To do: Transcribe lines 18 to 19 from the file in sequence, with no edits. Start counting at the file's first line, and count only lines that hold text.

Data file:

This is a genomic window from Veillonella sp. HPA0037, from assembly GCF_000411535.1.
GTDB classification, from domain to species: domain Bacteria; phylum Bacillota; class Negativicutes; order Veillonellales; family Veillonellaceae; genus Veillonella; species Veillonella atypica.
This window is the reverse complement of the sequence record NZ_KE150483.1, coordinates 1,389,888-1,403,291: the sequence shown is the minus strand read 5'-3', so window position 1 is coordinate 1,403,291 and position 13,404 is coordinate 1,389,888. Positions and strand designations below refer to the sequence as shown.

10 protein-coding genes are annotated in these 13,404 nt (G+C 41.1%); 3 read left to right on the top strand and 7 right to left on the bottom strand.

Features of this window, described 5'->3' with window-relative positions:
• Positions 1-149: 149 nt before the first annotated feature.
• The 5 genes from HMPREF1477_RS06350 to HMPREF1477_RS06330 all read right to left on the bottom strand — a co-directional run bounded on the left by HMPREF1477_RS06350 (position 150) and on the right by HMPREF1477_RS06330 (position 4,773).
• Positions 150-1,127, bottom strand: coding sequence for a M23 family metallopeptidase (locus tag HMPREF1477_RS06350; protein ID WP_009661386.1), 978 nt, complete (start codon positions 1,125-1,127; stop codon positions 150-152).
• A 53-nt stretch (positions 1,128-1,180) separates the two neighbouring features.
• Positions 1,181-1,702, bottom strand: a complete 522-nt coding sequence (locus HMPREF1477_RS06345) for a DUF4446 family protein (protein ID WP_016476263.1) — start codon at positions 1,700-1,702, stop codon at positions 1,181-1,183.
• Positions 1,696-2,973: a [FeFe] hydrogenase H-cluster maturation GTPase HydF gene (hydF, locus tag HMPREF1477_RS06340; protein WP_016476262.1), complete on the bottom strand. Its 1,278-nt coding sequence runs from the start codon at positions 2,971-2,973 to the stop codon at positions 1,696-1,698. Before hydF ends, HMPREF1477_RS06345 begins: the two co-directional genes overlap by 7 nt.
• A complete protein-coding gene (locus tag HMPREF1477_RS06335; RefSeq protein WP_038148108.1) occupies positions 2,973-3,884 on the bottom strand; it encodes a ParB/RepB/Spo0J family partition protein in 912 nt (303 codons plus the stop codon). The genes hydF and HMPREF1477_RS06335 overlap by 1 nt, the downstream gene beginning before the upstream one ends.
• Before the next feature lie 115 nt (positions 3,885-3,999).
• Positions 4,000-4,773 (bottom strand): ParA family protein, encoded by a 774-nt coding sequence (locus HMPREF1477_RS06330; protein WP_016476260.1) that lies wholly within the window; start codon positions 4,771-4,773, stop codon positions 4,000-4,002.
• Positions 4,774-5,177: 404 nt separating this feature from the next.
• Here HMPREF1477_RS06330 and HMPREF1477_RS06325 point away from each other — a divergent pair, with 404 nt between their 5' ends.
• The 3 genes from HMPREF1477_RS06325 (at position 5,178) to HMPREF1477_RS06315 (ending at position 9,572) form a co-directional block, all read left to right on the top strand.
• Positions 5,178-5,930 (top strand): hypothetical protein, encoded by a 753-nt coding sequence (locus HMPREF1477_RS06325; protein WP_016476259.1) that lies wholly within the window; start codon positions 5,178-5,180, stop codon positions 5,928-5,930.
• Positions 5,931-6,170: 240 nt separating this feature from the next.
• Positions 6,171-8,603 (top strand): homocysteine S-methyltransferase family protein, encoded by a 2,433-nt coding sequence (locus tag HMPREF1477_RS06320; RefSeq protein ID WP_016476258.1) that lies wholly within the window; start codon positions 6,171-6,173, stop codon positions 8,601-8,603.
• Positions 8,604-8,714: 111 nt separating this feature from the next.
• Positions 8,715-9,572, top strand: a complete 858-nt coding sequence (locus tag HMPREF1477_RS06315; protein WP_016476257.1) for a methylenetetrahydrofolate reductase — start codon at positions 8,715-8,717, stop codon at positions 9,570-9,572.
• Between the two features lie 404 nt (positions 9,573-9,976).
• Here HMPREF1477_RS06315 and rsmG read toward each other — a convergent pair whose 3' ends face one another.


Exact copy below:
• Positions 5,178-5,930 (top strand): hypothetical protein, encoded by a 753-nt coding sequence (locus HMPREF1477_RS06325; protein WP_016476259.1) that lies wholly within the window; start codon positions 5,178-5,180, stop codon positions 5,928-5,930.
• Positions 5,931-6,170: 240 nt separating this feature from the next.